What’s your story?
What are the stories you’ve adopted that shape your professional journey?
Helen Teague explores how we create our own narratives and how these can be used to help or hinder our professional growth. She asks: What chapter are you on? Are you tuning into the narrative you’re telling yourself and others? And offers some tips and questions to help guide you along the way.
Stories are a part of how we develop our sense of self and make meaning of events around us.”
“The only person that’s pigeon-holing you is you Helen!” were the words of an insightful boss in my early career. If I’m honest, I didn’t appreciate them at the time – the professional growth opportunity in question just seemed too overwhelming – not something I was good enough for surely?
This feedback made me stop and think, and lead me to confront the personal narratives I had authored over the years – creating stories which quite frankly I’d outgrown and were simply holding back my personal and professional growth. As Carole Pemberton says in her practical guide for coaches – “We live by the stories we create”. Stories are a part of how we develop our sense of self and make meaning of events around us. They serve a purpose at the time but need updating from time to time too. This early career experience paved the way for me to try things I thought I couldn’t and shouldn’t do, to put myself forward for things that felt beyond my reach and also to recover from setbacks at work and in life along the way.
What chapter are you on?
Are you holding on to old narratives that are suppressing your personal and professional growth?”
I wonder what stories you have created from your personal narratives, and whether they are serving you and your leadership well? Particularly as you navigate through unprecedented levels of change and ambiguity in Higher Education. Or are you holding on to old narratives that are suppressing your personal and professional growth?
Martin Buber, in his classic “Between Man and Man” says “Each of us is encased in an armour which we soon, out of familiarity, no longer notice”. I certainly hadn’t noticed that I was wearing this “armour”; it had become such an integral part of me. Perhaps the armour had been useful at some point, but when I took a good look at it I knew I’d outgrown it. Narratives infused with self-limiting beliefs can weave their way into compelling stories we create for ourselves that result in us getting “stuck”, preventing us from stepping into the next and best chapter even. So what’s your story and how is it evolving – who are you being in it and is it serving you and your leadership role well?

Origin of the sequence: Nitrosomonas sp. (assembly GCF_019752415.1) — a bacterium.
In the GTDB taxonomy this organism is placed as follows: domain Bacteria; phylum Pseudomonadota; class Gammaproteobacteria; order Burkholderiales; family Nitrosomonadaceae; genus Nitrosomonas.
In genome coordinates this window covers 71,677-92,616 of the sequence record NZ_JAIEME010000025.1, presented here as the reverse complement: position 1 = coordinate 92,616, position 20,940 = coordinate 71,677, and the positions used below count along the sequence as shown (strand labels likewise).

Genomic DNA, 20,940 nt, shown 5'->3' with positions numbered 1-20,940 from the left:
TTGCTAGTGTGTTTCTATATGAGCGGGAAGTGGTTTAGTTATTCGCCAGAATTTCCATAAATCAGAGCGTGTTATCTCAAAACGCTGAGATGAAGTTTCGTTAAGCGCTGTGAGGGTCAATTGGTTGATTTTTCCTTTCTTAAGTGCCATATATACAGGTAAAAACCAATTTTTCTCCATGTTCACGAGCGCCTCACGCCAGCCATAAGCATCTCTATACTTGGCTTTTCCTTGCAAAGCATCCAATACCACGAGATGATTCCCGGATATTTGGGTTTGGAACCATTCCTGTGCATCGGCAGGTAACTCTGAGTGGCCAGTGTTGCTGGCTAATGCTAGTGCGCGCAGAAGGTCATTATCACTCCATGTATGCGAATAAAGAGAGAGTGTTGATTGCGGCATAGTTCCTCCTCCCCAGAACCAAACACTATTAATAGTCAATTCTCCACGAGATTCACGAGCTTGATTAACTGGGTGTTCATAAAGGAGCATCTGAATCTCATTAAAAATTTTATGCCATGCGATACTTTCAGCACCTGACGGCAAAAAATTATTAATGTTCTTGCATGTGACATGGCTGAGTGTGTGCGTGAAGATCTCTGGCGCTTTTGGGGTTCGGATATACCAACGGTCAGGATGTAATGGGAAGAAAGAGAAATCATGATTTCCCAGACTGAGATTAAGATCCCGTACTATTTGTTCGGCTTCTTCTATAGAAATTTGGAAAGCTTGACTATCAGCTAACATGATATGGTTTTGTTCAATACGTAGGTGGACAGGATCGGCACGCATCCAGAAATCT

Perhaps you are ready for your next chapter?
It takes intentional effort and desire to develop our self-awareness for the benefit of personal and professional growth.”
Do you remember tuning into radio stations years ago before digital radio? It took time and patience to keep twiddling the dial until the cacophony of discordant sounds were replaced by a coherent voice or pleasant harmony. Tuning into your own stories can feel a bit like that. It takes intentional effort and desire to develop our self-awareness for the benefit of personal and professional growth. It takes courage too – as you may not like, or agree, with the story you find and you may feel a bit uncomfortable with it – but that’s part of personal growth I guess.
Some people have honed their ability to tune into their personal narratives and the stories they tell as part of their reflective practice, and others have either not consciously listened out for them or dismissed what they have heard as nonsense. I encourage you to build the habit of intentionally noticing what you are saying to yourself within your personal narrative – it’s a powerful way of enhancing personal resilience and sustaining performance. Perhaps seek out a trusted colleague, coach or mentor so that you can sense-make with their insights and feedback in the mix.
Some tips and questions that may be useful:
- Notice your personal narrative in meetings, during conflict or ahead of a challenging event –get into the habit of tuning into it. Does it help or hinder you?
- Jot down the narrative you become aware of as this can aid you in sense making of it before reinforcing, archiving, confronting or replacing it.
- What patterns/themes do you notice?
- Is it helpful to you now? If not now then when?
- What objective evidence do you have that reinforces or challenges the narrative you hear?
- Who is the ‘me’ in it?
- Do you like what you hear? Why? Why not? What do you want to be different? So what will you do next?
The following recommended reading is listed below:
Resilience: A Practical Guide For Coaches by Carole Pemberton
Time to Think by Nancy Kline
Between Man and Man by Martin Buber
Learning From Burnout by Tim Casserley and David Megginson